Perform power training and increase protein synthesis by stimulating a biological pathway that isn’t triggered by strength training. Power training with complex movements can increase power output and make you more explosive. There’s also evidence that concentric power can be increased with eccentric training, which has a hypertrophic effect .
New research compared the effect of a strength training regimen with a power training protocol on the gene expression profile of the WNT pathway that is involved in protein synthesis. The genes in the WNT pathway were upregulated for both training regimens after eight weeks, and the power training group had significantly greater increases in gene expression than the strength group.
Both groups experienced significant muscle hypertrophy with vastus lateralis cross sectional area in the strength group increasing by 15 percent in type I fibers, 18 percent in type IIa fibers, and 41 percent in type IIb fibers; for the power group type IIa fibers increased 15 percent and type IIb fibers increased 19 percent, while type I fibers decreased 5 percent. The hypertrophic effects between protocols were considered similar by researchers, indicating that power training with low loads and high velocity does lead to muscle building even thought the strength program resulted in greater muscle growth.
Researchers suggest power training be used as part of a wave-like program because the high velocity eccentric component leads to greater recruitment of distinct muscle cell activity not significantly impacted with slower strength movements.
To increase ballistic power and target all the muscle synthesis pathways, perform complex training with a heavy strength exercise followed immediately by a fast power exercise. An example is to perform squats at 85 percent of the 1 RM followed by vertical jumps. Hang cleans followed by vertical jumps have also been shown to improve lower body power output, and there is evidence that this style increases testosterone response as well. Good news all around.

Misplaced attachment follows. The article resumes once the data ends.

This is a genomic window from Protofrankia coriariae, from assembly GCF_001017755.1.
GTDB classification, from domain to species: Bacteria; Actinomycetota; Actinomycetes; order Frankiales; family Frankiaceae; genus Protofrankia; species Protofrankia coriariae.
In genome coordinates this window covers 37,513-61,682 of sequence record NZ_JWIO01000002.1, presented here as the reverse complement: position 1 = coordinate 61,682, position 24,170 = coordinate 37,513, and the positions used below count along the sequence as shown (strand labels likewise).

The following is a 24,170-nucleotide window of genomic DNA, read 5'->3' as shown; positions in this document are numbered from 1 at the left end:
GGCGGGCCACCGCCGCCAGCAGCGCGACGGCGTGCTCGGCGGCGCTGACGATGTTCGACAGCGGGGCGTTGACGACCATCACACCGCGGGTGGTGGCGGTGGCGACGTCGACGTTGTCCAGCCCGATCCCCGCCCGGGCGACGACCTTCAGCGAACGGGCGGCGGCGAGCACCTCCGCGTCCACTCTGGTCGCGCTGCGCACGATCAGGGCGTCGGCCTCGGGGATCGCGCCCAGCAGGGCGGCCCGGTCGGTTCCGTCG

Another option is to perform concentric bench press throws preceded with a heavier eccentric phase. A recent study found that performing a slow eccentric motion with a 60, 70, or 80 kg load followed by a fast concentric motion with a 40 kg load increased upper body power output and hypertrophy. For more power training suggestions, read Life, Liberty, and the Pursuit of Better Power Moves.
Leal, M., Lamas, L., Aoki, M., Ugrinowitsch, C., Sorelli, M., et al. Effect of Different Resistance-Training Regimens on the WNT-Signaling Pathway. European Journal of Applied Physiology. 2 March 2011. Published Ahead of Print.
Sheppard, J., Young, K. Using Additional Eccentric Loads to Increase Concentric Performance in the Bench Throw. Journal of Strength and Conditioning Research. 2010. 24(10), 2853-2856.
Beaven, C., Gill, N., Ingram, J., Hopkins, W. Acute Salivary Hormone Responses to Complex Exercise Bouts. 2011. Journal of Strength and Conditioning Research. 25(4), 1072-1078.